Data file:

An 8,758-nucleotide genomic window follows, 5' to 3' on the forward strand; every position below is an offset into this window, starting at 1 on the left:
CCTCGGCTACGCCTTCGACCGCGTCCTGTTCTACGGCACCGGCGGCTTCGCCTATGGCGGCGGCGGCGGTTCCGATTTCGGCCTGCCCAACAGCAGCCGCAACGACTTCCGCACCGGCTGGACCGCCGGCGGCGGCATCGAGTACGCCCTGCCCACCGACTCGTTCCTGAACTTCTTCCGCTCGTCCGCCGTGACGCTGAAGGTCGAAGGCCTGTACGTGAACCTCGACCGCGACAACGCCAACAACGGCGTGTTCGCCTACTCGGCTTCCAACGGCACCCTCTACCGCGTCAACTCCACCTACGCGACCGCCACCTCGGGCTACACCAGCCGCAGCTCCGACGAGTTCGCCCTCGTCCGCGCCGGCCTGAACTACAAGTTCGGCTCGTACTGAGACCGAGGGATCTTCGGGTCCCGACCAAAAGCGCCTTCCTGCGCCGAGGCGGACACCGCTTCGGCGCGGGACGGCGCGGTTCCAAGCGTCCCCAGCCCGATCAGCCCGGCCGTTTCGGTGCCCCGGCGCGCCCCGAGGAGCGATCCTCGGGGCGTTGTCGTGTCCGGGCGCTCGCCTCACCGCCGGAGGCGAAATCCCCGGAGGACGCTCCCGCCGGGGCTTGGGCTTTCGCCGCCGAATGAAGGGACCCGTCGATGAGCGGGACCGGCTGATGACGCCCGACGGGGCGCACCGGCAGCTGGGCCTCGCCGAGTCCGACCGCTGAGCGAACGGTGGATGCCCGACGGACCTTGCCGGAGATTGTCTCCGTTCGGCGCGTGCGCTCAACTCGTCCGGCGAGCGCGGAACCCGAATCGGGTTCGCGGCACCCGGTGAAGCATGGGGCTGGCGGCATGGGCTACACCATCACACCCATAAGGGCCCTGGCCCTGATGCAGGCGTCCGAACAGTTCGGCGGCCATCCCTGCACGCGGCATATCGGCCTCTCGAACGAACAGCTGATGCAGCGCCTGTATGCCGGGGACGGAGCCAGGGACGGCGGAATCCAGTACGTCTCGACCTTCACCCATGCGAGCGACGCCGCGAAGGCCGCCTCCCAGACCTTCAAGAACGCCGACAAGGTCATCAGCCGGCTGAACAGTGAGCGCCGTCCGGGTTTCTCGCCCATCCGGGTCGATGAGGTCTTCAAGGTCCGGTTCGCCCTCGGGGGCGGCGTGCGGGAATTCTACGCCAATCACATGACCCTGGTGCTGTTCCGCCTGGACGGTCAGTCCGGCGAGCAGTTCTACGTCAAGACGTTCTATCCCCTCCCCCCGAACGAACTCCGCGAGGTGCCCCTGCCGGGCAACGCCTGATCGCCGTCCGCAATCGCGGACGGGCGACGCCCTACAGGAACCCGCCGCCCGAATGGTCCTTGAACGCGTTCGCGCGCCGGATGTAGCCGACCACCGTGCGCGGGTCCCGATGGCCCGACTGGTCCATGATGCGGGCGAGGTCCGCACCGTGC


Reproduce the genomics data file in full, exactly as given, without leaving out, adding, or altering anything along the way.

An 8,758-nucleotide genomic window follows, 5' to 3' on the forward strand; every position below is an offset into this window, starting at 1 on the left:
CCTCGGCTACGCCTTCGACCGCGTCCTGTTCTACGGCACCGGCGGCTTCGCCTATGGCGGCGGCGGCGGTTCCGATTTCGGCCTGCCCAACAGCAGCCGCAACGACTTCCGCACCGGCTGGACCGCCGGCGGCGGCATCGAGTACGCCCTGCCCACCGACTCGTTCCTGAACTTCTTCCGCTCGTCCGCCGTGACGCTGAAGGTCGAAGGCCTGTACGTGAACCTCGACCGCGACAACGCCAACAACGGCGTGTTCGCCTACTCGGCTTCCAACGGCACCCTCTACCGCGTCAACTCCACCTACGCGACCGCCACCTCGGGCTACACCAGCCGCAGCTCCGACGAGTTCGCCCTCGTCCGCGCCGGCCTGAACTACAAGTTCGGCTCGTACTGAGACCGAGGGATCTTCGGGTCCCGACCAAAAGCGCCTTCCTGCGCCGAGGCGGACACCGCTTCGGCGCGGGACGGCGCGGTTCCAAGCGTCCCCAGCCCGATCAGCCCGGCCGTTTCGGTGCCCCGGCGCGCCCCGAGGAGCGATCCTCGGGGCGTTGTCGTGTCCGGGCGCTCGCCTCACCGCCGGAGGCGAAATCCCCGGAGGACGCTCCCGCCGGGGCTTGGGCTTTCGCCGCCGAATGAAGGGACCCGTCGATGAGCGGGACCGGCTGATGACGCCCGACGGGGCGCACCGGCAGCTGGGCCTCGCCGAGTCCGACCGCTGAGCGAACGGTGGATGCCCGACGGACCTTGCCGGAGATTGTCTCCGTTCGGCGCGTGCGCTCAACTCGTCCGGCGAGCGCGGAACCCGAATCGGGTTCGCGGCACCCGGTGAAGCATGGGGCTGGCGGCATGGGCTACACCATCACACCCATAAGGGCCCTGGCCCTGATGCAGGCGTCCGAACAGTTCGGCGGCCATCCCTGCACGCGGCATATCGGCCTCTCGAACGAACAGCTGATGCAGCGCCTGTATGCCGGGGACGGAGCCAGGGACGGCGGAATCCAGTACGTCTCGACCTTCACCCATGCGAGCGACGCCGCGAAGGCCGCCTCCCAGACCTTCAAGAACGCCGACAAGGTCATCAGCCGGCTGAACAGTGAGCGCCGTCCGGGTTTCTCGCCCATCCGGGTCGATGAGGTCTTCAAGGTCCGGTTCGCCCTCGGGGGCGGCGTGCGGGAATTCTACGCCAATCACATGACCCTGGTGCTGTTCCGCCTGGACGGTCAGTCCGGCGAGCAGTTCTACGTCAAGACGTTCTATCCCCTCCCCCCGAACGAACTCCGCGAGGTGCCCCTGCCGGGCAACGCCTGATCGCCGTCCGCAATCGCGGACGGGCGACGCCCTACAGGAACCCGCCGCCCGAATGGTCCTTGAACGCGTTCGCGCGCCGGATGTAGCCGACCACCGTGCGCGGGTCCCGATGGCCCGACTGGTCCATGATGCGGGCGAGGTCCGCACCGTGC